All parties contesting the Assembly election intend to fight for as many votes and seats as possible - but against a background of probabilities so strong as to be virtual inevitabilities. Neither can we totally dismiss opinion polls - although these can change by May 3rd. This post is predicated on the Labour Party losing 5+ seats, which at present looks to be a fair bet.
So, let’s look at the arithmetic. Labour will not be able to govern alone. It is probable that Labour could govern in coalition with Plaid Cymru, and possible that Labour could govern in coalition with the Lib Dems. For Labour to be forced into 'opposition' will require some sort of coalition between Plaid Cymru and the Conservatives - and probably the Lib Dems as well. This is the only logical interpretation of the information we have. I accept that things could change - but in my view this is unlikely.
I do not think that another Labour Government or another Labour dominated Government is much of a choice for the Welsh electorate. There is a responsibility on the Tories to intrude into this cosy little 3-party comfort zone. I believe that we Tories should make it clear that we too have an interest in being part of the government of Wales. And the voters should be told.
While denying it publicly, I believe that both Plaid and the Lib Dems are eyeing up a Coalition with Labour. They would both prefer the Tories to stay out of it. Or as Peter Black says, "Give it a rest, Glyn". Well, I don't think we should wait for an invitation to this party. We should be inviting ourselves.
In an interview yesterday, Martin Shipton asked me what I thought the obstacles were to a 'Rainbow Coalition'. I said there were many, but there were three main issues. The most important is the challenge we Tories face ourselves to satisfy the people of Wales that we are a genuinely 'Welsh' party, committed to the interests of Wales. This is crucial to make us acceptable as potential partners.
At present, AM's in other parties are concerned that they will lose support if they are seen to be too close to the Tories. My aim is to appeal over the heads of 'blinkered' AM’s to their supporters. I intend to ensure that people know that the only logical consequence of hostility to the Tories is to ensure that Rhodri Morgan remains in office. Already, I am meeting senior people in Plaid and the Lib Dems who are much more open to working with us than some of their AM’s. The biggest challenge for me will be to reassure our own members that we remain committed to representing all the people of Wales, including English people who have taken the decision to move to our great country.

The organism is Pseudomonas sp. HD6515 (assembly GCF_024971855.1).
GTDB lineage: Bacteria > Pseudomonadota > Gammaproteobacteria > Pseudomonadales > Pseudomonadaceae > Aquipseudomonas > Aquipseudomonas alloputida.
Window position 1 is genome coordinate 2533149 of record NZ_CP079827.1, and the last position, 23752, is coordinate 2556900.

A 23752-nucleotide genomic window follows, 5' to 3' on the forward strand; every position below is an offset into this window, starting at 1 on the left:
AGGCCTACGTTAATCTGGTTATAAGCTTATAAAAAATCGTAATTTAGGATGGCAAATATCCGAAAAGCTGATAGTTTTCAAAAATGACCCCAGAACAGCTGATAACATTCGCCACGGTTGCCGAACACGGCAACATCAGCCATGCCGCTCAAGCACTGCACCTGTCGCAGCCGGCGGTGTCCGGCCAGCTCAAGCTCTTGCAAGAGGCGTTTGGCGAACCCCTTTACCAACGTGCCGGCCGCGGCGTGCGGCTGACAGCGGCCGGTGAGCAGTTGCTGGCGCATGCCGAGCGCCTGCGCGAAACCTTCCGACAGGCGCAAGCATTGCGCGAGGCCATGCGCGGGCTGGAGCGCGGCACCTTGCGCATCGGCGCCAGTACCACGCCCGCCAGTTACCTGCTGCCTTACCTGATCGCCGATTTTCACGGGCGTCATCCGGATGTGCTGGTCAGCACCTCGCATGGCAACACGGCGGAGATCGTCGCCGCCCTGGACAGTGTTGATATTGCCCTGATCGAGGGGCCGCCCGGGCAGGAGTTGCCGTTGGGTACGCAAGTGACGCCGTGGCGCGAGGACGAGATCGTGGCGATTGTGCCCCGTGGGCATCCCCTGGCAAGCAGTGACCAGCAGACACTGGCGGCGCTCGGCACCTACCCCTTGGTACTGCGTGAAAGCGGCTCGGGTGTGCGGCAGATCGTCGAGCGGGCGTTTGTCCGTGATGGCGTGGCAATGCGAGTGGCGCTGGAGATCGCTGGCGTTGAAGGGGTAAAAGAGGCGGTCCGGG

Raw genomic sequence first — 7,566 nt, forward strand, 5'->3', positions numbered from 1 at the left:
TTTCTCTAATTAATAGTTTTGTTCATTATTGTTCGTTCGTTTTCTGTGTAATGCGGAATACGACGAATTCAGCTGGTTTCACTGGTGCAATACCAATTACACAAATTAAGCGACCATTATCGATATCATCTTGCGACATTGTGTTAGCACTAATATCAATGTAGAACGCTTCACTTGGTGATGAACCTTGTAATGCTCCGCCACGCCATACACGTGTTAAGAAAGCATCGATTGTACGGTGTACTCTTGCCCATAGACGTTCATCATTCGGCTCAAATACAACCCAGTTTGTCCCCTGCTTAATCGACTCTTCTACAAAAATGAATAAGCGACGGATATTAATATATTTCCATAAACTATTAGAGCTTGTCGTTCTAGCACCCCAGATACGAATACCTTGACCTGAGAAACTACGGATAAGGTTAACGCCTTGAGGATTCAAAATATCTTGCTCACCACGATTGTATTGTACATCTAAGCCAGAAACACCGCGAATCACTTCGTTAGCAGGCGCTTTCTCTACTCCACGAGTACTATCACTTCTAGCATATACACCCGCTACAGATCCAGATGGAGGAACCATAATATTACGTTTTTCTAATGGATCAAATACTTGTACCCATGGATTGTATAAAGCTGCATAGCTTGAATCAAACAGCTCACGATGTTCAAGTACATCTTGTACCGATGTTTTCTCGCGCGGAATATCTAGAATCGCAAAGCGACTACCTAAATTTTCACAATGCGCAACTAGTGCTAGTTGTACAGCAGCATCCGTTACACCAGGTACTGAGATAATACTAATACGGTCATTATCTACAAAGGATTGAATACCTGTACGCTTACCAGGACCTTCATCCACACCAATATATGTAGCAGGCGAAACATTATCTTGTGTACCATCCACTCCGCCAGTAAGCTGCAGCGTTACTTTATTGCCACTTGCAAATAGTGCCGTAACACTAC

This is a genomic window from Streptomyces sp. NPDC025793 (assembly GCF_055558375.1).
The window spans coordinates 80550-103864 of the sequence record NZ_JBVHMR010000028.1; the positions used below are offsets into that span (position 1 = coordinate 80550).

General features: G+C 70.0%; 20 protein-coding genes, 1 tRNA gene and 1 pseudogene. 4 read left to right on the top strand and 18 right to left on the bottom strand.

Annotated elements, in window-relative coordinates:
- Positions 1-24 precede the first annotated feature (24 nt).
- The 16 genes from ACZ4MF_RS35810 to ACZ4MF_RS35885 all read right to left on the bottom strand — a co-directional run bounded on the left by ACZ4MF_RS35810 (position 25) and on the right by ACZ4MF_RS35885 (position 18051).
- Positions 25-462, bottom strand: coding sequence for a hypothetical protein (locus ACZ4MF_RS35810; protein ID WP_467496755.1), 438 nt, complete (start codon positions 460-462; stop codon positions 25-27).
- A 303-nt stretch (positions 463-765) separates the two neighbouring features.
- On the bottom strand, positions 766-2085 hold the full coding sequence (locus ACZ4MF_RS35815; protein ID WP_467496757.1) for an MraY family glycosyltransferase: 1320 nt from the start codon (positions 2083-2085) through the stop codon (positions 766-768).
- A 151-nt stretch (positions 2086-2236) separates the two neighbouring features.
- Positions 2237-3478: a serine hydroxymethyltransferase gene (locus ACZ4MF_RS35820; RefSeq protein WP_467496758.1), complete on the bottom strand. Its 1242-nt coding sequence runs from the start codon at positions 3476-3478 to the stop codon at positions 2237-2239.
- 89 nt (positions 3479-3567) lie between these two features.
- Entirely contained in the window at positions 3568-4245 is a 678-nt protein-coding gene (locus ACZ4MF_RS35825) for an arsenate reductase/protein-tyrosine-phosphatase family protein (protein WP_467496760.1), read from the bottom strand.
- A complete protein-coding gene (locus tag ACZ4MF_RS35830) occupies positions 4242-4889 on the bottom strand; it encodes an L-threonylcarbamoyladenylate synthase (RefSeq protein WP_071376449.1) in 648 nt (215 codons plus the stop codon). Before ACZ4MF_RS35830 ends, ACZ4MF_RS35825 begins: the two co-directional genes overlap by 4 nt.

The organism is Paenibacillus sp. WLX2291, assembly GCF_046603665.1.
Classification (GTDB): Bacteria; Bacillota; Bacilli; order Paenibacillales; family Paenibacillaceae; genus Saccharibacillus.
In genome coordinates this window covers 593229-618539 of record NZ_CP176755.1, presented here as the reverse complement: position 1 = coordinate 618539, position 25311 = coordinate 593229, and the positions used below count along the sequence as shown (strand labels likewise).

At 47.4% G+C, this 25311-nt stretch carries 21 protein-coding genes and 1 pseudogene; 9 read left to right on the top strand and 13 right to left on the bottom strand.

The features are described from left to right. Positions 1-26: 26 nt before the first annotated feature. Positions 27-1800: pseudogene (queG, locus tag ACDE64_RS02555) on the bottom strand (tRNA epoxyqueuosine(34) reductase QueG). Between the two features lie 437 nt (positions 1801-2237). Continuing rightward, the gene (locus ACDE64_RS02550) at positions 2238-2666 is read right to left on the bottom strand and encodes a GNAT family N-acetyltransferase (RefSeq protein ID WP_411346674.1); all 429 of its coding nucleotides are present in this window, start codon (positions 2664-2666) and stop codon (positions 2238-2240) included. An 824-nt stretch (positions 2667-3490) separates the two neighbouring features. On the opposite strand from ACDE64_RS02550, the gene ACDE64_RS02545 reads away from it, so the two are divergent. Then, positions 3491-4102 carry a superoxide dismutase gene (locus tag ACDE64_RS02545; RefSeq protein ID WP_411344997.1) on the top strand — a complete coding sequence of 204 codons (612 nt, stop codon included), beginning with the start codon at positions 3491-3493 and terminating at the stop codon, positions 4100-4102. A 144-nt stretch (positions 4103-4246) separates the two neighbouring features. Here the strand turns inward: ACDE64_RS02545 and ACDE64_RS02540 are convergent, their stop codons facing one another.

The second obstacle is Plaid Cymru's desire for a referendum on law making powers in devolved areas in 2011. Well, I would sign up to that. It would not surprise me if Labour turn out to be the only party that won't sign up to it. What are the Plaid voters in Ceredigion and Aberconwy going to make of that?
The third obstacle is Proportional Representation in local government. More difficult for me this - because I don't agree with it. But I would be willing to sign up for a 'binding' referendum on this as well, albeit reluctantly. Whatever, I believe that we would be far more open to suggestion on this issue than Labour. What will Lib Dem activists think of that?
Martin asked me if I would be prepared to serve under a Plaid First Minister. I told him that the day we all agreed to jointly voting down the Final Budget last December, I had assumed that Ieuan Wyn Jones would take over when Rhodri Morgan resigned. In any coalition, it would be normal that the leader of the largest partner would provide the First Minister. So the answer to Martin's question is Yes.
So Plaid Cymru and Lib Dem AM’s had best be prepared to deal with at least one Tory AM who believes the option of working with them in a coalition after next May should be something that voters should contemplate. And I do not care how dismissive they are over the next 4 months. They have a potential mate they cannot get rid of.